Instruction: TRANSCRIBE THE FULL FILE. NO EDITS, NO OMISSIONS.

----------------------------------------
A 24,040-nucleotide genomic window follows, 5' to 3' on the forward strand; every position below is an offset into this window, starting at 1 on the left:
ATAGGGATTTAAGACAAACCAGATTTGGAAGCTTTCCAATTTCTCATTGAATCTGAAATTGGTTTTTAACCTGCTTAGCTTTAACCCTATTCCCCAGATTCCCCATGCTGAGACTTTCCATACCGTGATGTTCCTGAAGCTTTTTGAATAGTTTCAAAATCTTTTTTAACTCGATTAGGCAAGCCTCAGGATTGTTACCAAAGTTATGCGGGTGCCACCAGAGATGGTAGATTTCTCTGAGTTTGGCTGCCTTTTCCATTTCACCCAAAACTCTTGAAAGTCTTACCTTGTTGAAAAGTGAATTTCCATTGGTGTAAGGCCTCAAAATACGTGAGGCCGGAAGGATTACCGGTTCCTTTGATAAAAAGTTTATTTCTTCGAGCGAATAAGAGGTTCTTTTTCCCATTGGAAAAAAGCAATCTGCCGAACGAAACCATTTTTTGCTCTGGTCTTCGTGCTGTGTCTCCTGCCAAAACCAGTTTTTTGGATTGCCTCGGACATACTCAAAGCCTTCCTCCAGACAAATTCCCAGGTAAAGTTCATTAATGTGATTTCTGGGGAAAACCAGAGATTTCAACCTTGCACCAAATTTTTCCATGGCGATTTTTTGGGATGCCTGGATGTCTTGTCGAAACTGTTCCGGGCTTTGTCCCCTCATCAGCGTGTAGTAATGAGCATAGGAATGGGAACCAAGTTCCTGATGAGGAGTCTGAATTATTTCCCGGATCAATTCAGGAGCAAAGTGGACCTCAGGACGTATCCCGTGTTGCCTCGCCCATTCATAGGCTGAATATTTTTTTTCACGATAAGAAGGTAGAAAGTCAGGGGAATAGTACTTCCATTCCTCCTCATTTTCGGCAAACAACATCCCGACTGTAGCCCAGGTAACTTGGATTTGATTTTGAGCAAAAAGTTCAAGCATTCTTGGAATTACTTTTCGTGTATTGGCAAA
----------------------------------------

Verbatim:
A 24,040-nucleotide genomic window follows, 5' to 3' on the forward strand; every position below is an offset into this window, starting at 1 on the left:
ATAGGGATTTAAGACAAACCAGATTTGGAAGCTTTCCAATTTCTCATTGAATCTGAAATTGGTTTTTAACCTGCTTAGCTTTAACCCTATTCCCCAGATTCCCCATGCTGAGACTTTCCATACCGTGATGTTCCTGAAGCTTTTTGAATAGTTTCAAAATCTTTTTTAACTCGATTAGGCAAGCCTCAGGATTGTTACCAAAGTTATGCGGGTGCCACCAGAGATGGTAGATTTCTCTGAGTTTGGCTGCCTTTTCCATTTCACCCAAAACTCTTGAAAGTCTTACCTTGTTGAAAAGTGAATTTCCATTGGTGTAAGGCCTCAAAATACGTGAGGCCGGAAGGATTACCGGTTCCTTTGATAAAAAGTTTATTTCTTCGAGCGAATAAGAGGTTCTTTTTCCCATTGGAAAAAAGCAATCTGCCGAACGAAACCATTTTTTGCTCTGGTCTTCGTGCTGTGTCTCCTGCCAAAACCAGTTTTTTGGATTGCCTCGGACATACTCAAAGCCTTCCTCCAGACAAATTCCCAGGTAAAGTTCATTAATGTGATTTCTGGGGAAAACCAGAGATTTCAACCTTGCACCAAATTTTTCCATGGCGATTTTTTGGGATGCCTGGATGTCTTGTCGAAACTGTTCCGGGCTTTGTCCCCTCATCAGCGTGTAGTAATGAGCATAGGAATGGGAACCAAGTTCCTGATGAGGAGTCTGAATTATTTCCCGGATCAATTCAGGAGCAAAGTGGACCTCAGGACGTATCCCGTGTTGCCTCGCCCATTCATAGGCTGAATATTTTTTTTCACGATAAGAAGGTAGAAAGTCAGGGGAATAGTACTTCCATTCCTCCTCATTTTCGGCAAACAACATCCCGACTGTAGCCCAGGTAACTTGGATTTGATTTTGAGCAAAAAGTTCAAGCATTCTTGGAATTACTTTTCGTGTATTGGCAAA